Sunday, February 26, 2006

Some Thoughts on The Seventh Continent

Tolstoy's Anna Karenina starts with what is perhaps the most famous opening sentence in a novel ever. It says, "happy families are all alike but every unhappy family is unhappy in its own way" (which is perhaps true not just for families but for individuals too). This is also the reason I generally give when people ask me why I avoid films which show happy people enjoying life, you know, beautiful young people falling in love or nice families with cute kids having fun etc. The reason is simple -- they just bore me to death. Unhappy people are far more interesting in an artistic sense, in the sense they are more complex in their psychological motivations and relationships with other people. They also generally have more interesting and less-obvious things to say about life and the world we live in.

What set me thinking along these lines was two movies that I saw in the past few weeks which must possibly be the two of the most feel-bad and uncompromisingly bleak films I have ever seen. The first was Robert Bresson's Mouchette in which a young girl's suicide feels like God's grace and the other was Michael Haneke's The Seventh Continent in which an ordinary bourgeois family's existential isolation and anomie grows so acute that they decide to destroy all their material possessions and then collectively take their own lives, along with their kid daughter. It is without doubt a masterpiece and obviously rests up there with the key modernist texts of European cinema, masterpieces by Antonioni, Bresson or Resnais. Just like those classic films, Haneke elevates form to the level of content, so that his use of cinematic devices, for example what he decides to put in background and what in foreground, how he stations and moves his camera, itself becomes more important than either the story, character, dialogues or the environment that they depict and as result the film speaks far more eloquently on the subjects than a conventional narrative could ever hope for.

Some of the things that he uses are narrative ellipsis and focus on the background (like in L'avventura) or the use of disjunctive and contrapuntal narration (like in Hiroshima mon Amour) or his relentless capturing of daily activities of the characters using a static camera which mysteriously achieves a complex meaning (just like Bresson's Pickpocket or A Man Escaped). Haneke in fact makes an obvious homage to Antonioni's Red Desert in a scene where the kid daughter fakes blindness in school (ostensibly in order to attract attention). In Red Desert Monica Vitti's son fakes a disablity in walking. Also there are dreamlike intermittent scenes of a tranquil beach (the seventh continent of the title) which hark back to the similar scene in the earlier Antonioni film.

What I like best about Haneke's films is not only its clarity of vision but also the way he distances himself from the hipster school of filmmaking which fetishizes violence and exults in the death of feeling and artificiality of the cinematic enterprise. He actually believes that cinema is connected to reality and it is not just a play of siginifiers, a manipulation of symbols which represent nothing but other artificial symbols. In this way his films become far more effective than the infantile provocations of, say, Gaspar Noe's Irrerversible, not to say anything about the ridiculous Kill Bill movies or that korean movie Oldboy, some of the few films which have triggered debate about the portrayal of violence in cinema in recent times and which are also some of the films, which are praised for being artificial.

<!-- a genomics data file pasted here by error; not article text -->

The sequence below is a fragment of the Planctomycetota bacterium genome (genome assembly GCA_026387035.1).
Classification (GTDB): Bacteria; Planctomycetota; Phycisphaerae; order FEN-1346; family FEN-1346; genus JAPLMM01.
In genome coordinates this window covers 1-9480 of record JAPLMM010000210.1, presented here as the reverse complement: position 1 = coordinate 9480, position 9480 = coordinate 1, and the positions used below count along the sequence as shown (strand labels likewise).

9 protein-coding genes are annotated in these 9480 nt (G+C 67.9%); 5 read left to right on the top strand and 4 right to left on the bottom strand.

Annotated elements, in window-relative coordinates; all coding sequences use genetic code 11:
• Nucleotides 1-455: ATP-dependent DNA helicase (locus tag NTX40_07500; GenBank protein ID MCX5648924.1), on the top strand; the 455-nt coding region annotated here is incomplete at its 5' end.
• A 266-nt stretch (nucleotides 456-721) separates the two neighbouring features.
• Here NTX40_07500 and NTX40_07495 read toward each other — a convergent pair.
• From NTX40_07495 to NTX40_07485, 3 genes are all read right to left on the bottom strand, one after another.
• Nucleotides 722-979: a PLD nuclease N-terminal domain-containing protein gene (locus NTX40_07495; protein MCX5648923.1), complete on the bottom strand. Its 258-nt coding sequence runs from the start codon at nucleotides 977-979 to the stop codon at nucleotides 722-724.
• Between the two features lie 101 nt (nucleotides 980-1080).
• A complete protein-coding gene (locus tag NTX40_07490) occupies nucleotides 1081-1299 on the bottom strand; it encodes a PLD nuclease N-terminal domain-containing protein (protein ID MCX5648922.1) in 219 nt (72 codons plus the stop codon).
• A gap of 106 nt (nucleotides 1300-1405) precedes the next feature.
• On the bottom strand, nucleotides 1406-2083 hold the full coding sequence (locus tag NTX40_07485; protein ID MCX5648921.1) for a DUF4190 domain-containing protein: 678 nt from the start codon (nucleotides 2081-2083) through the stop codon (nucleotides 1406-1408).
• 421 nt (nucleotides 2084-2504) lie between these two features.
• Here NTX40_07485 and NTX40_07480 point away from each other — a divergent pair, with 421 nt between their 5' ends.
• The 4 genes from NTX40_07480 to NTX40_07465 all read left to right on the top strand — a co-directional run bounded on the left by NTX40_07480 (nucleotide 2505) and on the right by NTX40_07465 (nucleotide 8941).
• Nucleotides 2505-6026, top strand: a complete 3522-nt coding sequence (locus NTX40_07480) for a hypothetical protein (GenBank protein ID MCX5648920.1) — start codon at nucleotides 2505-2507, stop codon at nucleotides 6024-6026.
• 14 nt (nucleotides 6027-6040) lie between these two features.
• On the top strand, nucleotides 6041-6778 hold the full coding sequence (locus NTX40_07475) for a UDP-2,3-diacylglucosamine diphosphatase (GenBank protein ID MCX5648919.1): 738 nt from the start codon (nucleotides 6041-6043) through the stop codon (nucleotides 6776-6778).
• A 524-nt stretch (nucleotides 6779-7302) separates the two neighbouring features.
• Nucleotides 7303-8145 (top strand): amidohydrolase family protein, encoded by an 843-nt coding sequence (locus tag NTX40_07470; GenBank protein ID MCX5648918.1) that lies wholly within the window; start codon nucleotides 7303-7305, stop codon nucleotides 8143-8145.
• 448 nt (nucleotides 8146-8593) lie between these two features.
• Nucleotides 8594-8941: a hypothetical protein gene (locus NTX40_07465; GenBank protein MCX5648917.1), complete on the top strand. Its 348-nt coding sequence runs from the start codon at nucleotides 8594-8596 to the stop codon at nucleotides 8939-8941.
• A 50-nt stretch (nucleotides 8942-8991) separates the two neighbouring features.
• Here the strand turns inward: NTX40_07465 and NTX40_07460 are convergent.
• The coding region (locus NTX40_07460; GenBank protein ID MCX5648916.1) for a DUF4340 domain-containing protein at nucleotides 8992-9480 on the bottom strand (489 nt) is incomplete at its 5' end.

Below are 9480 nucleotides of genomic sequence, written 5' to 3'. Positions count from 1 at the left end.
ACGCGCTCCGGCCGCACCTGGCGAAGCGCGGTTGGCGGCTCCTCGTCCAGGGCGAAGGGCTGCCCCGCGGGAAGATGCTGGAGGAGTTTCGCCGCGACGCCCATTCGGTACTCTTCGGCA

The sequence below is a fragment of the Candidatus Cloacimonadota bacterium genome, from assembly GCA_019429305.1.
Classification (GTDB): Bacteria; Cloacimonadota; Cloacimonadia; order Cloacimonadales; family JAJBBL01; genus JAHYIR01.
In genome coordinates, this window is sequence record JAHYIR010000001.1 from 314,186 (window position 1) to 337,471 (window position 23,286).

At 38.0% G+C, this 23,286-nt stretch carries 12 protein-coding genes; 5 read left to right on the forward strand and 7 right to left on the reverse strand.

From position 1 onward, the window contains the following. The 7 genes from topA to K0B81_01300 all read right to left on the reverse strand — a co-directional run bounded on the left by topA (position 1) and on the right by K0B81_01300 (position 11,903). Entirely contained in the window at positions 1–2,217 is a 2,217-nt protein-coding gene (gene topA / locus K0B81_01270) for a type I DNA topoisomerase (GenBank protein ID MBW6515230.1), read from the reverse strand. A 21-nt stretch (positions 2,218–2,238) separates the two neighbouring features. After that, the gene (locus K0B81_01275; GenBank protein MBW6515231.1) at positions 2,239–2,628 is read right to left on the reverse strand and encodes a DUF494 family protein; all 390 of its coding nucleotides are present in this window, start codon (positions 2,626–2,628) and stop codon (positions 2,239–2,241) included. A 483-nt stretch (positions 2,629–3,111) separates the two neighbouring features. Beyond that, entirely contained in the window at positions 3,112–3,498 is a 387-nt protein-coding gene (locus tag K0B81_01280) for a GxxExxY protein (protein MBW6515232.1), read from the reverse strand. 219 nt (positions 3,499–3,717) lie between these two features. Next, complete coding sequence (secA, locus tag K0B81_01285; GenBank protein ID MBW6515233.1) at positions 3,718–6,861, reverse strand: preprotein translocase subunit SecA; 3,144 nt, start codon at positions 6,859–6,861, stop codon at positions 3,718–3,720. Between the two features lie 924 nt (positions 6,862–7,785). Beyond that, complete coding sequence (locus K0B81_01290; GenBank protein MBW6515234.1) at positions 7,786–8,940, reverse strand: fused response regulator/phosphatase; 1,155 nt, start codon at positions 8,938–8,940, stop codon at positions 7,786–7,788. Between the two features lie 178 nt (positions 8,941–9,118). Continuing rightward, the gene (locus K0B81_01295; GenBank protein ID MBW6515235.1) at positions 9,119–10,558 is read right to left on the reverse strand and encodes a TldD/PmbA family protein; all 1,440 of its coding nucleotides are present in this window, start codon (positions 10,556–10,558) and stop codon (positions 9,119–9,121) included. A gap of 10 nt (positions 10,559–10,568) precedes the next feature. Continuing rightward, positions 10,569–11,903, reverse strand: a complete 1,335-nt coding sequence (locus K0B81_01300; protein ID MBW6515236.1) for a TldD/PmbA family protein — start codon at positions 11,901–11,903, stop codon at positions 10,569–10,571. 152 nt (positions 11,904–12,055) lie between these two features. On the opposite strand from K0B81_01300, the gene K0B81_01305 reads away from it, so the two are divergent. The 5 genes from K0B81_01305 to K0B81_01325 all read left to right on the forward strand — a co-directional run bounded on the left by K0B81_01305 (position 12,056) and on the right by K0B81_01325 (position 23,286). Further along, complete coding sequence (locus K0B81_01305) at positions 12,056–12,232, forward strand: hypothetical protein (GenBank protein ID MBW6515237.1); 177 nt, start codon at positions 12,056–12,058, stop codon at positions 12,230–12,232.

Haneke's vision of contemporary life (the western bourgeois life to be specific) might be uncompromisingly bleak but his vision is also slightly heartening in the sense that they convincingly show that cinema can still do what it is supposed to do -- force the viewer out of comfortable and shallow certainties and make them question their priorities in life, question the ways they see themselves, people around them and the world in general.

Okay, I didn't say anything about the film in question but you can read about it here and here.

This promotional page of the film calls it "a better class of horror film". I completely agree. Also has this quote from Chicago Tribune review:
"THE SEVENTH CONTINENT is a calm chronical of commonplace people can erupt into despair or violence...Beautifully controlled, liberatingly intelligent it establishes Haneke as one of the more remarkable young contemporary filmmakers. The climactic half hour of this film ranks among the most truly terrifying in the modern cinema."


anurag said...

Very good post. Especially the reason why feel-good movies are monotonous and feel-bad versatile.

I am dying to see another one by Bresson. 'The Diary of a Country Priest' is spiritual in a devastating sort of way !

Alok said...

hehe! i was being tongue-in-cheek. I am sure there are happy people who are interesting too :)